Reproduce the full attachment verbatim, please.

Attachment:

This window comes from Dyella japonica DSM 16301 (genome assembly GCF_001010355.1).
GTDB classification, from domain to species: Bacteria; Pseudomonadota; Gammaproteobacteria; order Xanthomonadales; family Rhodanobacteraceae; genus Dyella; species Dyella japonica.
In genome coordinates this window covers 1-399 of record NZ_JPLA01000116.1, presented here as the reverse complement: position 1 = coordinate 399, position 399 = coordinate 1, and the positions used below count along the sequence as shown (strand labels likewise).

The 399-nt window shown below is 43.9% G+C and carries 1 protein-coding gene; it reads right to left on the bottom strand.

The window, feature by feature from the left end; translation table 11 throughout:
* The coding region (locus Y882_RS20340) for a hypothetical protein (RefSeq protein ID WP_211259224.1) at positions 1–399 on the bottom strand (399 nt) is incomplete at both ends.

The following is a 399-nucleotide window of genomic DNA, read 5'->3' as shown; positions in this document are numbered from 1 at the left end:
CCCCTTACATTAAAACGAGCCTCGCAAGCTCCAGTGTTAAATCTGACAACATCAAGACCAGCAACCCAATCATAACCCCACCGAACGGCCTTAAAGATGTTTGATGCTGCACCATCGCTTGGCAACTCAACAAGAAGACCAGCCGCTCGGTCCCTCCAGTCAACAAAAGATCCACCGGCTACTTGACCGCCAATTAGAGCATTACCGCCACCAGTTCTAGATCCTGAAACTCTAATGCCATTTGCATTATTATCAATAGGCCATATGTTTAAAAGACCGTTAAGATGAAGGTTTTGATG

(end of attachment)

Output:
This window comes from Dyella japonica DSM 16301 (genome assembly GCF_001010355.1).
GTDB classification, from domain to species: Bacteria; Pseudomonadota; Gammaproteobacteria; order Xanthomonadales; family Rhodanobacteraceae; genus Dyella; species Dyella japonica.
In genome coordinates this window covers 1-399 of record NZ_JPLA01000116.1, presented here as the reverse complement: position 1 = coordinate 399, position 399 = coordinate 1, and the positions used below count along the sequence as shown (strand labels likewise).

The 399-nt window shown below is 43.9% G+C and carries 1 protein-coding gene; it reads right to left on the bottom strand.

The window, feature by feature from the left end; translation table 11 throughout:
* The coding region (locus Y882_RS20340) for a hypothetical protein (RefSeq protein ID WP_211259224.1) at positions 1–399 on the bottom strand (399 nt) is incomplete at both ends.

The following is a 399-nucleotide window of genomic DNA, read 5'->3' as shown; positions in this document are numbered from 1 at the left end:
CCCCTTACATTAAAACGAGCCTCGCAAGCTCCAGTGTTAAATCTGACAACATCAAGACCAGCAACCCAATCATAACCCCACCGAACGGCCTTAAAGATGTTTGATGCTGCACCATCGCTTGGCAACTCAACAAGAAGACCAGCCGCTCGGTCCCTCCAGTCAACAAAAGATCCACCGGCTACTTGACCGCCAATTAGAGCATTACCGCCACCAGTTCTAGATCCTGAAACTCTAATGCCATTTGCATTATTATCAATAGGCCATATGTTTAAAAGACCGTTAAGATGAAGGTTTTGATG